The bourbon, produced by US distillery Buffalo Trace, earned a score of 97.5 out of 100 and finished on top of more than 4,600 whiskies to be crowned the winner of Jim Murray's annual survey.
Murray described the William Larue Weller 128.2 Proof as “the most delicious lesson in whiskey structure imaginable.”
Tasting notes for the bourbon whiskey describe a nose of “caramel corn, new leather, plums, light toffee and pipe tobacco” along with marshmallow, nougat and figs on the palate. Unfortunately for anyone looking to determine first hand whether it lives up to the hype, it is now sold out and rarely available on the secondary market.
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Jim Murray just crowned this hard-to-find Kentucky Bourbon as his “2019 World Whisky of the Year!” Click the link in our bio to find out why his choice might be even harder to find than you think 🥃 . . . . . @buffalotracedistillery #buffalotrace #williamlarueweller #btac #bourbon #whiskey #whisky #bestof #buffalotraceantiquecollection #williamlarueweller #wheatedbourbon #cheers
“We are both delighted and immensely proud to have won not only the World Whiskey of the Year for the second year in a row, but also to hold the 3rd finest whiskey of the world title, as well as good showings in the single cask of the year categories,” said Mark Brown, CEO of Buffalo Trace Distillery, which produces William Larue Weller.
“These wins are special to us because we hold Jim’s palate in the highest esteem, but also because they are a testament to the skill and craft of the men and women of Buffalo Trace.”
— The Spirits Business (@spiritsbusiness) October 11, 2018
Other winners in the Jim Murray’s Whisky Bible 2019: Glen Grant, Thomas H Hardy Sazerac
In second place was the 18-year-old Glen Grant single malt Scotch Whisky. It had placed third last year and Murray praised it as “the most crystalline, technically sublime Speysider I have tasted in a very long time”. The only Scotch in Murray’s top four, it has been awarded a podium place in three successive years.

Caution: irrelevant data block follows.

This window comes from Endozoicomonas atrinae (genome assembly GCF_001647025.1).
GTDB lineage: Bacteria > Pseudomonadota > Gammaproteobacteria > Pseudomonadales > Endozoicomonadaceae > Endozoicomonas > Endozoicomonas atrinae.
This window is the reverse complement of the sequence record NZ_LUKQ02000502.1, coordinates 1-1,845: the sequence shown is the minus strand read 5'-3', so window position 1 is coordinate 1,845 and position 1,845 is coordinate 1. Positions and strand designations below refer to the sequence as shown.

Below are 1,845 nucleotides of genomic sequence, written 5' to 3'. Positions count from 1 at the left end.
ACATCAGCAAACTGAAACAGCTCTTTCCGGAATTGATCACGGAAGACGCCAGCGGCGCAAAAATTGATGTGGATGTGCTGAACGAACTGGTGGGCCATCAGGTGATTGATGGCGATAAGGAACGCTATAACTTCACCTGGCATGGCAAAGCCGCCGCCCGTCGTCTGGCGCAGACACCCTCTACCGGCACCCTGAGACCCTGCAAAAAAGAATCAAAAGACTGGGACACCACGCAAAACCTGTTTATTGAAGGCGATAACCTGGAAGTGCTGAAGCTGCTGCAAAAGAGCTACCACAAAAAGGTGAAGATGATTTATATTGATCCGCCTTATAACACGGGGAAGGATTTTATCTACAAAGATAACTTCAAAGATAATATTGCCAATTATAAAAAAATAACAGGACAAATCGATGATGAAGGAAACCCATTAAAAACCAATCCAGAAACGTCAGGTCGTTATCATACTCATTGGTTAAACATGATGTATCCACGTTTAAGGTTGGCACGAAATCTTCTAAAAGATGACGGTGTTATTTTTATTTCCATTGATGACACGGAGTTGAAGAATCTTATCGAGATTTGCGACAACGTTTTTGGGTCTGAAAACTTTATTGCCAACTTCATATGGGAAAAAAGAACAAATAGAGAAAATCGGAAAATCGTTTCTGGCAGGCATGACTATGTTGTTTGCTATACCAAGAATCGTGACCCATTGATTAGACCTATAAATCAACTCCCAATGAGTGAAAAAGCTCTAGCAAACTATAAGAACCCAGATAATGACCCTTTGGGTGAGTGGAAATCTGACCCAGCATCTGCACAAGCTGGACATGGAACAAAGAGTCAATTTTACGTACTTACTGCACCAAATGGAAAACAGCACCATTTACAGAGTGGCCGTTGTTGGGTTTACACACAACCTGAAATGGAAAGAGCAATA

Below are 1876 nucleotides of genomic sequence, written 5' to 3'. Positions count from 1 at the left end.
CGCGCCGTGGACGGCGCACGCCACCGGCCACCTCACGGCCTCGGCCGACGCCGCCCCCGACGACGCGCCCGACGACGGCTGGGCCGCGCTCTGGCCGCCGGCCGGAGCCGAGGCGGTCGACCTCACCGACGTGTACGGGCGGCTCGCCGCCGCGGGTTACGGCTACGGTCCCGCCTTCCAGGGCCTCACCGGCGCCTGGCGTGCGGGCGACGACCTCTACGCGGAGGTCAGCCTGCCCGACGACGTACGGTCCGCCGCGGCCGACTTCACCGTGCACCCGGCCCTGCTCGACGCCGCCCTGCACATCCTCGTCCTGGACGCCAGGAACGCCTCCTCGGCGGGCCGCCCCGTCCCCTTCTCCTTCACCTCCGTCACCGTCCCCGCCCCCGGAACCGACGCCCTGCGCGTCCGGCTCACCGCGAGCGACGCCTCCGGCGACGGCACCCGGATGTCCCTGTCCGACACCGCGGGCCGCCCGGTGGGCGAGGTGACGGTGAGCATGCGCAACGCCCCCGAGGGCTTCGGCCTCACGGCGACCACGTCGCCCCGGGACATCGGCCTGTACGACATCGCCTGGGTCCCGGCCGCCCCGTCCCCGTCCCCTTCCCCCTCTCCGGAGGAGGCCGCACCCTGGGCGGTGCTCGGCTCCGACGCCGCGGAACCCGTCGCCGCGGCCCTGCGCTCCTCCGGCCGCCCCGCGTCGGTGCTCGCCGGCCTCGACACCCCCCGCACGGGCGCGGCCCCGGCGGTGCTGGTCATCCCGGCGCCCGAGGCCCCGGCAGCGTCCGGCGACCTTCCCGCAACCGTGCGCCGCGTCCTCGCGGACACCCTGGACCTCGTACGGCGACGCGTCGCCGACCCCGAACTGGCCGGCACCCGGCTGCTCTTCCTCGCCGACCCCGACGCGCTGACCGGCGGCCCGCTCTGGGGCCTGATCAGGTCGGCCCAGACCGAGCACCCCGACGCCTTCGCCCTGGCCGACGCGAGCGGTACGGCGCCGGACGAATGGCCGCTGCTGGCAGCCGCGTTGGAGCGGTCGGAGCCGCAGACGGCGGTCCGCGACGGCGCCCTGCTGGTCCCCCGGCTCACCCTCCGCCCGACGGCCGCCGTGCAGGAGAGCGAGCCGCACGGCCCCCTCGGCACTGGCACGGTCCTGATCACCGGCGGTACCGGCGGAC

Third place went to the Thomas H Hardy Sazerac which scored 97. The expression is an unfiltered straight rye whiskey that was distilled in 2011 before being released as part of Buffalo Trace’s 2017 Antique Collection.
Other winners include Redbreast Aged 12 Years Cask Strength, which took out Irish Whiskey of the Year and Hakushu Paul Rusch, named the Japanese Whisky of the Year.
India’s Amrut Greedy Angels 8 Year Old took out the prize for Asian Whisky of the Year while Tasmania’s Belgrove was named Southern Hemisphere Whisky of the Year for its Belgrove Peated Rye.
Buffalo Trace distillery grounds
A new chapter for The Whisky Bible
The latest edition of the book is also notable for including a separate England and Wales section for the first time, alongside traditional whisky-making strongholds of Scotland, Ireland, Kentucky and Canada.
“Such has been the consistency coming from the likes of Penderyn, St George’s and the Cotswolds Distillery, it became clear we had something special on our hands,” said Murray. “They each produce a single malt of exceptionally high standard year after year so it would have been a disservice to them had I not given them their own region.”
The Bible is now its 16th instalment and its pronunciations on the best whiskies for each year have become an event in their own right. The 2019 edition is the third successive year that Murray has selected an American whiskey as the best in the world. The William Larue Weller follows EH Taylor Four Grain (another Buffalo Trace release) winning in 2018 and Booker’s Rye 13 Year Old taking top spot in 2017.
Image credits: Buffalo Trace Distillery